A cruise employee tagged our luggage and had them taken away. Checking in seemed easy until we had to fill out some forms that had been left out of the packet I received in the mail. While waiting in line, we quickly filled out the forms. At the counter, we received our plastic on-board credit cards. We went through security, had our first souvenir cruise photo taken, and boarded the ship. Another photo was taken at the security point, which would identify us each time we boarded the ship. It actually took only 15 minutes from arrival to the port to walking on board the ship. We were greeted by several crewmembers all dressed in their black suits, including two who each held a tray of champagne-filled glasses. It was a joy starting a cruise with a glass of bubbly.

We were escorted to our room, #2131, and were left to finish our champagne and check out the room. Our cabin was lovely with a large round window; mirrors on one wall; light wood paneling, a queen bed, and a small couch which folds out for a third guest; small desk with a pitcher of water, glasses, and an ice-filled bucket; chair, and a small but decent bathroom with plenty room for our cosmetics. The closet was quite large with an in-room safe, plenty of hangers, and 5 or 6 drawers. There was also a mini bar, which was pricey, but we used it to store fruit and cream since I brought a few mini bottles of kahlua and vodka for my White Russians. There was a t.v., which showed the various ships tours and entertainment on board. Our room was located on the 2nd level, center and low on the ship. It was a good location for us. One luxury on board was the twice-daily changing of the bathroom linens. Every time we returned to our room, the bathroom had been tidied up, as well as our bucket of ice refilled.

The ship is beautifully decorated with lovely exotic flowers and plants. With the many other reviews I won't go into discussing each place on the ship.

A buffet lunch was being served on the 10th deck, so we rode in one of the exterior glass elevators to the top, which provided dramatic views as we sailed. Looking at the spread of food, I knew immediately I would have to take the stairs as often as possible and work out at the gym. There were 4 serving areas so the wait in line was very short. Several waiters stood ready to take our trays and escort us to a table. During breakfast, waiters would come along with extra pastries and rolls. We ran into Jeff and Robin at lunch. He had changed rooms and needed to make dining reservations. Deciding that we'd all dine together, we headed to the lounge where we could make new table arrangements. It took a while, but we were assigned to table 561. We asked for a table for 6 and hoped that the 3rd couple would be good tablemates.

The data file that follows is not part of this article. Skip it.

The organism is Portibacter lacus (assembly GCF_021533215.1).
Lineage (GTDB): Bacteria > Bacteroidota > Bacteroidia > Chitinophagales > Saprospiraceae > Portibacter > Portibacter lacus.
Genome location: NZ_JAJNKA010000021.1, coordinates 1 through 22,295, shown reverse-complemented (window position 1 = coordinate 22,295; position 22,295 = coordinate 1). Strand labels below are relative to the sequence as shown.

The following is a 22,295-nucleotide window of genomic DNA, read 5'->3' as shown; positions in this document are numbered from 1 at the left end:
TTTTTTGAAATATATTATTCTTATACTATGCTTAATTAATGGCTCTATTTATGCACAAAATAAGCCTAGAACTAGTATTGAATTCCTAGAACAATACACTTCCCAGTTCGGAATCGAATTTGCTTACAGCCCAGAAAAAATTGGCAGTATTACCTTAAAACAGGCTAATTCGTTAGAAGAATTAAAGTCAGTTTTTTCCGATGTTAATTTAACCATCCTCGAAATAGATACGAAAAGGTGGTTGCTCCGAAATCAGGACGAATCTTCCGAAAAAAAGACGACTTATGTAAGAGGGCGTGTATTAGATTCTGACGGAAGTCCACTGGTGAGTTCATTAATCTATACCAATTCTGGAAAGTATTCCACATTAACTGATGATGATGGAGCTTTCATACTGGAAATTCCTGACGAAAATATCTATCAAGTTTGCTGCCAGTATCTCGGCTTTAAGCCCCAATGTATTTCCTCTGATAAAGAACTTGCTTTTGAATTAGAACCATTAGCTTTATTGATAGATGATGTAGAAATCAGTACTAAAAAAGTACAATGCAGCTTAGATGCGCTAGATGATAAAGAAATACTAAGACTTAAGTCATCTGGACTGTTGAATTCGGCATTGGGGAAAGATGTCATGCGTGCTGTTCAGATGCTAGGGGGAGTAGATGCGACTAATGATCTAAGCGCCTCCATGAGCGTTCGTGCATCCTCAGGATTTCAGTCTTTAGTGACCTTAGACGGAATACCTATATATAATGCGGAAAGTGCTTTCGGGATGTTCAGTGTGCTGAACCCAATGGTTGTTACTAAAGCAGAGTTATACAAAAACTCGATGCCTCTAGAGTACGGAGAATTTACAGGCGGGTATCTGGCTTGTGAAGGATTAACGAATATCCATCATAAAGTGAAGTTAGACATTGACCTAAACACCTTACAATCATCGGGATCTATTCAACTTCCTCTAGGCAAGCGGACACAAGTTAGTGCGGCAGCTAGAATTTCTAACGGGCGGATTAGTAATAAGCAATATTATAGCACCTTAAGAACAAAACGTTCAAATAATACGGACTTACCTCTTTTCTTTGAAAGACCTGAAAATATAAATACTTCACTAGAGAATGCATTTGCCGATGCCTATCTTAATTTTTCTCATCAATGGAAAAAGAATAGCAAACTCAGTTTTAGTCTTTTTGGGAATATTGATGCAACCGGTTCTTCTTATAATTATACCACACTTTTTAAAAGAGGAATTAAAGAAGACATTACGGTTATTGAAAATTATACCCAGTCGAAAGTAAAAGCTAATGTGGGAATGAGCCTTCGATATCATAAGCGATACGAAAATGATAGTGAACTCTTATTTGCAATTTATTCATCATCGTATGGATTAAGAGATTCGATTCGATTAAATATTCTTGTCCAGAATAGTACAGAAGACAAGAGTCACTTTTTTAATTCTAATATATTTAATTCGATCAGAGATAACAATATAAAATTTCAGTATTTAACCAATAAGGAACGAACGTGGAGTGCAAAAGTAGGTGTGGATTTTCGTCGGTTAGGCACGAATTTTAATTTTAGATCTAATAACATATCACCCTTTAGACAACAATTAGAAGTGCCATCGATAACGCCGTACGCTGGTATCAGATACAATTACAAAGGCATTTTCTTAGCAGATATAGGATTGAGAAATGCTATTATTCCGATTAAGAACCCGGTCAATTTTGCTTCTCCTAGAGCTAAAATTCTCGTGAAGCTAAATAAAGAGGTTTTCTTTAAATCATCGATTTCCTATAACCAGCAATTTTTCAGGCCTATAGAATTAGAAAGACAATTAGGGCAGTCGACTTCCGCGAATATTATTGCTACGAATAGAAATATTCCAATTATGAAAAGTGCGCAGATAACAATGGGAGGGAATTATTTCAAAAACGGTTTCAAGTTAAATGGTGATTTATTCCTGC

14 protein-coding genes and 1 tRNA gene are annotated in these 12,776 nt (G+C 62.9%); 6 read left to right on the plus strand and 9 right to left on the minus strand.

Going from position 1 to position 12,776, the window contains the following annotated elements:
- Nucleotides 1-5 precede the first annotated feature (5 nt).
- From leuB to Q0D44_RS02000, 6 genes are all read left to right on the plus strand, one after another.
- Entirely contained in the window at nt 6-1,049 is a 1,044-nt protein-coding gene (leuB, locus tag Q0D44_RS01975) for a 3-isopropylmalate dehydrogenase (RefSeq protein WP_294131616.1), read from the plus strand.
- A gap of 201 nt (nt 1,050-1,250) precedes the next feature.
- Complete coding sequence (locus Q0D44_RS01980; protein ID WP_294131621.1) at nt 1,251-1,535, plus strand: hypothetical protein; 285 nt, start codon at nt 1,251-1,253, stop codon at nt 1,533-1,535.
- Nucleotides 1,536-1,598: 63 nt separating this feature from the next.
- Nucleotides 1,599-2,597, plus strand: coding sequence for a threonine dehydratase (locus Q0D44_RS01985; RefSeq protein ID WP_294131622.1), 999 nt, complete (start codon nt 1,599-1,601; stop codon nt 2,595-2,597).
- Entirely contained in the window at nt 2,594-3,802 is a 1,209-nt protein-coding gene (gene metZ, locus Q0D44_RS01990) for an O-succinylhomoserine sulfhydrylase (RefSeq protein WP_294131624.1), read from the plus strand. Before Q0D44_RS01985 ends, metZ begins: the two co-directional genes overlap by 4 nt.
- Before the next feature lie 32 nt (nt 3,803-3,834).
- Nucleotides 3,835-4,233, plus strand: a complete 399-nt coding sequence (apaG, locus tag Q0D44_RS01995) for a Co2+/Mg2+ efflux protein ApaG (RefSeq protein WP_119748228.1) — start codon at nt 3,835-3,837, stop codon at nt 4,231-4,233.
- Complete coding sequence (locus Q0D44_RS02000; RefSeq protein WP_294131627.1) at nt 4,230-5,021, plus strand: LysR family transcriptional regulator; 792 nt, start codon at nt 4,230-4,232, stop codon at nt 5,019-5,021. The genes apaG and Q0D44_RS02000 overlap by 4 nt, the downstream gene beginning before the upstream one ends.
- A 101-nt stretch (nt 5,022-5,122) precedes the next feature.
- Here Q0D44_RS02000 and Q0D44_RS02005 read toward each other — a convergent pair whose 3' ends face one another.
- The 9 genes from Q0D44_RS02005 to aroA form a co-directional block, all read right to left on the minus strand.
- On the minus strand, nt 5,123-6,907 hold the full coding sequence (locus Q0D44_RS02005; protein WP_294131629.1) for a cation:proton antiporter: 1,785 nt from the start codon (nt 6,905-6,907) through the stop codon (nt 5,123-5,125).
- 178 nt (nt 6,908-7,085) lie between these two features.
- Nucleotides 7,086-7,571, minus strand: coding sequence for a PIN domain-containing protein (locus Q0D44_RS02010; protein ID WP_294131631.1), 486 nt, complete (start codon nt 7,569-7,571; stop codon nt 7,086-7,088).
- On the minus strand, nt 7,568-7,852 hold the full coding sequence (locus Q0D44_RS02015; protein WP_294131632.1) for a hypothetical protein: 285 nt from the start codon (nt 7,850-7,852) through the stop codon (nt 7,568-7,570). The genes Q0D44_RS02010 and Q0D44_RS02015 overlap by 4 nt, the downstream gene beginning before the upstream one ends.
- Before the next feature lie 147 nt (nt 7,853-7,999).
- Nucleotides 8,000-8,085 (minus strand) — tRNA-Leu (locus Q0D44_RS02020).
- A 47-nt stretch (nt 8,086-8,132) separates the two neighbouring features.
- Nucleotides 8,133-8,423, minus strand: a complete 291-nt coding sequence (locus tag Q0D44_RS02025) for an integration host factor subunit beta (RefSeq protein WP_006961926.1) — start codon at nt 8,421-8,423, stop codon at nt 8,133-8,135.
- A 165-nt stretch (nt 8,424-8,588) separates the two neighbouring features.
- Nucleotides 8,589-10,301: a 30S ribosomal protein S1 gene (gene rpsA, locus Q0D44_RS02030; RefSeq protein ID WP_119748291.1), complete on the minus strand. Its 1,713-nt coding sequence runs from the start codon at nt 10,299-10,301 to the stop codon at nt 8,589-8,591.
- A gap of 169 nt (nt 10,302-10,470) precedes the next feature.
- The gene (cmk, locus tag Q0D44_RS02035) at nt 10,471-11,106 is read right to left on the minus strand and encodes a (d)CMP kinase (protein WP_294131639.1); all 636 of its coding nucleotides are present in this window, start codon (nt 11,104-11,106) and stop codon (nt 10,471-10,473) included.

Back in the room, our luggage had been delivered. We quickly unpacked since most of our "cruise" clothes had been in the luggage for a few days. Mom and I spent the rest of the afternoon checking the various places on the ship and writing in our journals. At 7pm we went to the Rendezvous Lounge for a martini-tasting event. We tried 5 different martini's, small portions, for about $6. They were very tasty, varying from the traditional to lemon, to Chambord flavor. Surprisingly, only 6-8 people were there to enjoy this event. I found the prices of drinks to be the same in a bar or restaurant back at home.

We had the late dining schedule: 8:45pm. I wish it had been a little earlier, but we managed every evening. Our waiter was Frankie (from India) and our assistant waiter was Niel (from the Philippines). Both provided excellent service throughout the cruise. They also went out of their way to make an evening extra special or fun. Our table was next to a large window on the second level of the Metropolitan restaurant. The third couple at the table was Anne and Lauren. Jeff entertained us throughout the trip, so much that after the second night, Anne and Lauren dined elsewhere. We don't know if Jeff was the reason they left or if they just changed their dinner plans.

We never went to an evening show. It was just too late for us, especially since we had early arrival times at the ports (7am) and finished dinner around 10:3pm. Most evenings we'd have a drink at the Rendezvous lounge or to a place where Mom could have her smoke. Other times I left her to her smoking while I walk around the ship and stairs to work off some of the calories I ate.

Each evening ended with our bed turned down with a chocolate on our pillows, along with the daily Celebrity Today newspaper, and Mom's nightshirt turned into a design on the bed. I kept mine out of sight. I didn't want Steve "playing" with my nightshirt!

12 May 2003 Monday: We had a very relaxing day at sea, sleeping in a little, sitting on the deck enjoying the sun and enjoying the food on board. Our Cruise Critic party was at 11am where we met our fellow passengers. It was great putting faces to names I knew from my email correspondence. Soft drinks and cookies were served. I chatted with Mark and Darlene about sharing a taxi to the train station in Rome and touring together.